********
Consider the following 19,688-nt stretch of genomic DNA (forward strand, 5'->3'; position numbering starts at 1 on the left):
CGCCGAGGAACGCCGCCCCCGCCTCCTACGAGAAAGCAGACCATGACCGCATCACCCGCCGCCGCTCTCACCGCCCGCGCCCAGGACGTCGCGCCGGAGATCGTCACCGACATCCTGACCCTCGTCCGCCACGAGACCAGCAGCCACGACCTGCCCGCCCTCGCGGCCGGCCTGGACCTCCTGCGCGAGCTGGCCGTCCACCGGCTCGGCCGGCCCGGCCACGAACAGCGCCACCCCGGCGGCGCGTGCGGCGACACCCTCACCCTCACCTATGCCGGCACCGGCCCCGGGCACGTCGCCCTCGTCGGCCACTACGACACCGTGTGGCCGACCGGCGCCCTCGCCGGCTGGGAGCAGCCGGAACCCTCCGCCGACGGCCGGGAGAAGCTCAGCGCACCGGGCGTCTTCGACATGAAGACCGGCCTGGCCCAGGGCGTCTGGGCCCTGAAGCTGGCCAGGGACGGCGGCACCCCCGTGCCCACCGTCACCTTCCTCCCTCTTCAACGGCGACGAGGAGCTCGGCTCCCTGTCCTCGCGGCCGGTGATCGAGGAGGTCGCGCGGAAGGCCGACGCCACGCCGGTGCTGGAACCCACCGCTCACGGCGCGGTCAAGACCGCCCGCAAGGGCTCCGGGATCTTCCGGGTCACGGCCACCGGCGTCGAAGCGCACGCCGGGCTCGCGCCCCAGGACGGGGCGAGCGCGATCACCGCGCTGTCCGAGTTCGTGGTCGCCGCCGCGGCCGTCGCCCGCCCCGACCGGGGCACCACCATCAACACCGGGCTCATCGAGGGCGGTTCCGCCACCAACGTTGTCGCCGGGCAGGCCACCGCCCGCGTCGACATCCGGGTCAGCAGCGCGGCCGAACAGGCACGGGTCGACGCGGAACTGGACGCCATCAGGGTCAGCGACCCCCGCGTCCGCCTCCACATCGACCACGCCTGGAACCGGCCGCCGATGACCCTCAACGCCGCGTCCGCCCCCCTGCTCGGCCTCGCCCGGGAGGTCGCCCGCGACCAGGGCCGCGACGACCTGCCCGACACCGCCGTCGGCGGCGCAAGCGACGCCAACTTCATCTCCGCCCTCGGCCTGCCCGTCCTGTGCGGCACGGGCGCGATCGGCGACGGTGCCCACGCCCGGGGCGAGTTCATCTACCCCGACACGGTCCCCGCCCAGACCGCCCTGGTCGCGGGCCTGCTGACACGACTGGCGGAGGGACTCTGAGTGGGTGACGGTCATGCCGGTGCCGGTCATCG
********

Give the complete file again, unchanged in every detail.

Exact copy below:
Consider the following 19,688-nt stretch of genomic DNA (forward strand, 5'->3'; position numbering starts at 1 on the left):
CGCCGAGGAACGCCGCCCCCGCCTCCTACGAGAAAGCAGACCATGACCGCATCACCCGCCGCCGCTCTCACCGCCCGCGCCCAGGACGTCGCGCCGGAGATCGTCACCGACATCCTGACCCTCGTCCGCCACGAGACCAGCAGCCACGACCTGCCCGCCCTCGCGGCCGGCCTGGACCTCCTGCGCGAGCTGGCCGTCCACCGGCTCGGCCGGCCCGGCCACGAACAGCGCCACCCCGGCGGCGCGTGCGGCGACACCCTCACCCTCACCTATGCCGGCACCGGCCCCGGGCACGTCGCCCTCGTCGGCCACTACGACACCGTGTGGCCGACCGGCGCCCTCGCCGGCTGGGAGCAGCCGGAACCCTCCGCCGACGGCCGGGAGAAGCTCAGCGCACCGGGCGTCTTCGACATGAAGACCGGCCTGGCCCAGGGCGTCTGGGCCCTGAAGCTGGCCAGGGACGGCGGCACCCCCGTGCCCACCGTCACCTTCCTCCCTCTTCAACGGCGACGAGGAGCTCGGCTCCCTGTCCTCGCGGCCGGTGATCGAGGAGGTCGCGCGGAAGGCCGACGCCACGCCGGTGCTGGAACCCACCGCTCACGGCGCGGTCAAGACCGCCCGCAAGGGCTCCGGGATCTTCCGGGTCACGGCCACCGGCGTCGAAGCGCACGCCGGGCTCGCGCCCCAGGACGGGGCGAGCGCGATCACCGCGCTGTCCGAGTTCGTGGTCGCCGCCGCGGCCGTCGCCCGCCCCGACCGGGGCACCACCATCAACACCGGGCTCATCGAGGGCGGTTCCGCCACCAACGTTGTCGCCGGGCAGGCCACCGCCCGCGTCGACATCCGGGTCAGCAGCGCGGCCGAACAGGCACGGGTCGACGCGGAACTGGACGCCATCAGGGTCAGCGACCCCCGCGTCCGCCTCCACATCGACCACGCCTGGAACCGGCCGCCGATGACCCTCAACGCCGCGTCCGCCCCCCTGCTCGGCCTCGCCCGGGAGGTCGCCCGCGACCAGGGCCGCGACGACCTGCCCGACACCGCCGTCGGCGGCGCAAGCGACGCCAACTTCATCTCCGCCCTCGGCCTGCCCGTCCTGTGCGGCACGGGCGCGATCGGCGACGGTGCCCACGCCCGGGGCGAGTTCATCTACCCCGACACGGTCCCCGCCCAGACCGCCCTGGTCGCGGGCCTGCTGACACGACTGGCGGAGGGACTCTGAGTGGGTGACGGTCATGCCGGTGCCGGTCATCG